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Migraine Genes: X Marks the Spot

On June 4, 2012 it was announced that a Migraine related region has been located on the X chromosomes of Migraineurs taking part in a gene mapping study in a remote island called Norfolk Island. This population has a traceable, largely closed gene pool and a greater than average ratio of Migraine patients.

Those who took High School genetics will remember that males carry an X and Y chromosome. Females have two X chromosomes.

It’s been long suspected that there might be a genetic link to be found on the X chromosome of Migraineurs that might account for the unusual ratio of female to male Migraineurs in the general population.

In this case, the X chromosome is thought to possibly contain more than one related Migraine gene, however this news particularly points to a gene that plays a role in the regulation of iron in the brain.

Finding these genetic links to Migraine is especially important because we don’t entirely understand the pathophysiology of Migraine and there have been precious few studies to help us figure it out. Learning more about how and why Migraine attacks occur will help researchers find or design specially targeted treatments for those of us who suffer Migraine. It may also be the smoking gun we need to finally turn Migraine disease into something we can diagnose by testing for something instead of simply excluding everything else we can think of to reach a diagnosis. This is called a diagnosis of exclusion and is currently the only way physicians have to determine if a patient truly suffers from Migraine disease.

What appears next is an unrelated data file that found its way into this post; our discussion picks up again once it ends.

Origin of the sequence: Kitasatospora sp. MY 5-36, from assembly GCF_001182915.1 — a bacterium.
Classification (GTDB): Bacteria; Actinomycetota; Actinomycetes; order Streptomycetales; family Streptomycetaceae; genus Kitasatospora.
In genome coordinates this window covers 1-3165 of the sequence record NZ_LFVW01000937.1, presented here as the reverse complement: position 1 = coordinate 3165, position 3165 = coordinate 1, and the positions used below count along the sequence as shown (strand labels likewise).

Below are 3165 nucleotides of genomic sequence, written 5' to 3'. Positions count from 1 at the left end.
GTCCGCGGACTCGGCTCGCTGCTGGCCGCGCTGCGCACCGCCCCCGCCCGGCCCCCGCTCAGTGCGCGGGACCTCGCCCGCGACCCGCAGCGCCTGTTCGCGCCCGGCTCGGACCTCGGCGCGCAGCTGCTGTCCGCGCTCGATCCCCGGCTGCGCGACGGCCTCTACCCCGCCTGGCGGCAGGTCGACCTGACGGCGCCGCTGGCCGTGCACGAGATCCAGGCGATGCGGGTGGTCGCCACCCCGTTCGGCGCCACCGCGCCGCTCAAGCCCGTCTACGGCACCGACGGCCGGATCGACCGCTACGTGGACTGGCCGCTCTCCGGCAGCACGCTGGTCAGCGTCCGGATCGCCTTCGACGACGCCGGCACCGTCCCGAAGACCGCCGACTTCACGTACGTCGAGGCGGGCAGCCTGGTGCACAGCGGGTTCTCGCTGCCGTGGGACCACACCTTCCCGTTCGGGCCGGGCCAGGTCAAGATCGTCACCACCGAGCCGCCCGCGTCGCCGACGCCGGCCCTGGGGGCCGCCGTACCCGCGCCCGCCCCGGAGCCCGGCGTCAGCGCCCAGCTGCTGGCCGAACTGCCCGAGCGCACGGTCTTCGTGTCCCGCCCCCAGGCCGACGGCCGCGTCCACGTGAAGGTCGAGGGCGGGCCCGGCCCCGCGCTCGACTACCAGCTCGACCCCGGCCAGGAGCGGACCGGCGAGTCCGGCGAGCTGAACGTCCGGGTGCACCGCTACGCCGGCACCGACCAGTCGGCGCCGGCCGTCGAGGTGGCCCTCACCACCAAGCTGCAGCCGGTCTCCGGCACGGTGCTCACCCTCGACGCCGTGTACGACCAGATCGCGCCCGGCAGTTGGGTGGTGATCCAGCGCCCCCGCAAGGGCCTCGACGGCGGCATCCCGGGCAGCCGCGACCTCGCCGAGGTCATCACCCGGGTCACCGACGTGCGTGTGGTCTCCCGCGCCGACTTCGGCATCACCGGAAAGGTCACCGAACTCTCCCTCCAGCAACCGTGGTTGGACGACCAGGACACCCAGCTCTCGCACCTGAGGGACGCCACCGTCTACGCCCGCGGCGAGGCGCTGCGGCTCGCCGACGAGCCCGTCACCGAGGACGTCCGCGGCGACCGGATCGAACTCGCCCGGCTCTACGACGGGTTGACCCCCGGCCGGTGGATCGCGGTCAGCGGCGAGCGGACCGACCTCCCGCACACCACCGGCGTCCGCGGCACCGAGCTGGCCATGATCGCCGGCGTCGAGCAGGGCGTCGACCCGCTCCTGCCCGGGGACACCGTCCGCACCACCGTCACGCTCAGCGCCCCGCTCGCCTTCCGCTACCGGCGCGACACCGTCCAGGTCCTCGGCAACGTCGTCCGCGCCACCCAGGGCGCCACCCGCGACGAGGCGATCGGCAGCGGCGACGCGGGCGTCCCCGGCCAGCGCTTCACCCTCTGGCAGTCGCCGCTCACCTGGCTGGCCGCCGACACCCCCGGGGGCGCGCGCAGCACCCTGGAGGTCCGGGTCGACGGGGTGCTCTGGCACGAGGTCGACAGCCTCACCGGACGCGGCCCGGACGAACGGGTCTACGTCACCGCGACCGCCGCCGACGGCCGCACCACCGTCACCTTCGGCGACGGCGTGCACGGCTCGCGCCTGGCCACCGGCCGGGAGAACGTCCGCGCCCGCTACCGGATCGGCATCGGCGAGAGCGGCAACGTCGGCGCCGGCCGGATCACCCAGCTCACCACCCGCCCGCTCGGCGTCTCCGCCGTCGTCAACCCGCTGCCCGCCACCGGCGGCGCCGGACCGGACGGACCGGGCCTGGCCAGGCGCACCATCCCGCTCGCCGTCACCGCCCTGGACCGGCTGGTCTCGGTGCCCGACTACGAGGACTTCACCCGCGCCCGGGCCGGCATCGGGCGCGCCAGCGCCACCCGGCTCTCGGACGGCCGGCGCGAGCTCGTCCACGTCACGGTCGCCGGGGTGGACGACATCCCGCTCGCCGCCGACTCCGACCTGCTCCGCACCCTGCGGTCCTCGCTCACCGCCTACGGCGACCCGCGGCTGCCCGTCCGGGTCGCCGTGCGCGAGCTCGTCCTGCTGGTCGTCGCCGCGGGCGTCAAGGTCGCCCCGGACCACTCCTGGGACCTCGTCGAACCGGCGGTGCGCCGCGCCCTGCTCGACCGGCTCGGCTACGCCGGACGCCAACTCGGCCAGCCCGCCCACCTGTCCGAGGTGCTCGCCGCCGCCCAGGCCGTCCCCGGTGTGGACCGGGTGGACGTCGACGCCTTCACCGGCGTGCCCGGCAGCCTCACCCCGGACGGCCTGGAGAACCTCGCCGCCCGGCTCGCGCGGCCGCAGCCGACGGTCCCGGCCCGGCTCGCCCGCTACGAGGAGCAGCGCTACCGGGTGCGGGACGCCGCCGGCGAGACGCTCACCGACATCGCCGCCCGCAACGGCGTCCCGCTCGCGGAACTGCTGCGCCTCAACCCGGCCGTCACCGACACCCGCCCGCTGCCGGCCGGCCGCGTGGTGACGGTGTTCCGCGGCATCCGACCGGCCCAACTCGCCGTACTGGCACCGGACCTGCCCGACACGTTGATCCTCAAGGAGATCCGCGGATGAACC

Moreover, the more closely we can target a treatment, the fewer side effects patients will likely suffer, and more importantly, the more likely we are to create a treatment that actually works.